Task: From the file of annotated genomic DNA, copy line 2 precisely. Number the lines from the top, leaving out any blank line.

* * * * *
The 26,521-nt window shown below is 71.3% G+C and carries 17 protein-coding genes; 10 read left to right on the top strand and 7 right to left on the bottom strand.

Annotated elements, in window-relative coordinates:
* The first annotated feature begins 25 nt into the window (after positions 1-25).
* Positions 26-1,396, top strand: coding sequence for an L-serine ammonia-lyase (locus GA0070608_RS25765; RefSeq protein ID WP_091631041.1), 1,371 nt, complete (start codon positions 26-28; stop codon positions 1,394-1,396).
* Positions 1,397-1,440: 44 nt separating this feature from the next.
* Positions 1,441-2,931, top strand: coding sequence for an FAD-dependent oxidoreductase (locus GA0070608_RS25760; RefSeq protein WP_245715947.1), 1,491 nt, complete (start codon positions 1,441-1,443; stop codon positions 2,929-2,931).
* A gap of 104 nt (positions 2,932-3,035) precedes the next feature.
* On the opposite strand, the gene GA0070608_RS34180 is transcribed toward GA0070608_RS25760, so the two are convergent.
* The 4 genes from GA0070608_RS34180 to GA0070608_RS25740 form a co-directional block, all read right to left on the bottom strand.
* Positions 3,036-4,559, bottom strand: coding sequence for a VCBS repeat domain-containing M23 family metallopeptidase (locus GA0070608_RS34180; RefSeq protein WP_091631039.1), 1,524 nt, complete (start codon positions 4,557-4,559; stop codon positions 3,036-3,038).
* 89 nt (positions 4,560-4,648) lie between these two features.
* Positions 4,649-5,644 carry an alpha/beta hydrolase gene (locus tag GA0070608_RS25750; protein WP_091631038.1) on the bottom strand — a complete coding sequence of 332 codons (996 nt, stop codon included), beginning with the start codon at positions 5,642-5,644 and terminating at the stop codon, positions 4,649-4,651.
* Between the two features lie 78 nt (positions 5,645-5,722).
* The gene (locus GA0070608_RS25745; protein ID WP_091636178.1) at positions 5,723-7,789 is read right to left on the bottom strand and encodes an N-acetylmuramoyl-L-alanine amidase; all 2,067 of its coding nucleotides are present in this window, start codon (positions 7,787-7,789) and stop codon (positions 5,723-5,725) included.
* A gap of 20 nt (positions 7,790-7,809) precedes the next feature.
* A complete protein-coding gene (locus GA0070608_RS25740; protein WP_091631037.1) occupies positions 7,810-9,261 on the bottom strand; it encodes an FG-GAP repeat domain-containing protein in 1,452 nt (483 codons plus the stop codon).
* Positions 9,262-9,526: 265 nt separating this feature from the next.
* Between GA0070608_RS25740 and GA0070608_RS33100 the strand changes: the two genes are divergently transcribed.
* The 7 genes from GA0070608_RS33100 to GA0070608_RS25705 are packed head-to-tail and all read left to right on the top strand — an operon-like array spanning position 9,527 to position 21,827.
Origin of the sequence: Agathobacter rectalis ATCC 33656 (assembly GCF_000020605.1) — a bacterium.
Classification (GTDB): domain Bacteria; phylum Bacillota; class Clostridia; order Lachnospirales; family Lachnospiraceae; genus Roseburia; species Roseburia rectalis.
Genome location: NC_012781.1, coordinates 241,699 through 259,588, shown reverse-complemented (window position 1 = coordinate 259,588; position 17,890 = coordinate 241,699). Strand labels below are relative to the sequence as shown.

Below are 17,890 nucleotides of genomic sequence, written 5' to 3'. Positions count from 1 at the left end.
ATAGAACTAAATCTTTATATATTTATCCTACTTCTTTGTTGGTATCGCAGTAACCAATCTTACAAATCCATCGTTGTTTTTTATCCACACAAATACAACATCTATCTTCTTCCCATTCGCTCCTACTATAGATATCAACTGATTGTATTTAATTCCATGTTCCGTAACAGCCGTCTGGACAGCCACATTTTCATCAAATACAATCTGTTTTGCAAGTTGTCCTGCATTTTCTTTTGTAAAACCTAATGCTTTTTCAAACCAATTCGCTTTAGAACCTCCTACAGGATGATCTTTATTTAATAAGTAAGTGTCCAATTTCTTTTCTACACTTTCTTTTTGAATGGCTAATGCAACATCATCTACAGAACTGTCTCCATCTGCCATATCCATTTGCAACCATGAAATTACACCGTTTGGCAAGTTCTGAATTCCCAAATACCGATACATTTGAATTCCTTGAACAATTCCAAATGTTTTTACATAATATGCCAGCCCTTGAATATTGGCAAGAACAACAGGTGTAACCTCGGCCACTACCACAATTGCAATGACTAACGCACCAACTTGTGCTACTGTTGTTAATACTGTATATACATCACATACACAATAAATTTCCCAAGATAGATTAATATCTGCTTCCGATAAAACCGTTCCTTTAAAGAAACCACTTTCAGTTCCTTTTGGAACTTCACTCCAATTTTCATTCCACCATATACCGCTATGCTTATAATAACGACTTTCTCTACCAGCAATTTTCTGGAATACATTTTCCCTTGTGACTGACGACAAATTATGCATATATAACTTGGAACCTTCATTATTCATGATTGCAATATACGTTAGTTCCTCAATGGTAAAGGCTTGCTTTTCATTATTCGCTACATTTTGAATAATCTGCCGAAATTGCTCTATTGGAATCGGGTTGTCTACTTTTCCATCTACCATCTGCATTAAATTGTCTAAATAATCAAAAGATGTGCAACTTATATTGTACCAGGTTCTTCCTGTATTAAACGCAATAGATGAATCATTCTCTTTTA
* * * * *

Annotated elements, in window-relative coordinates: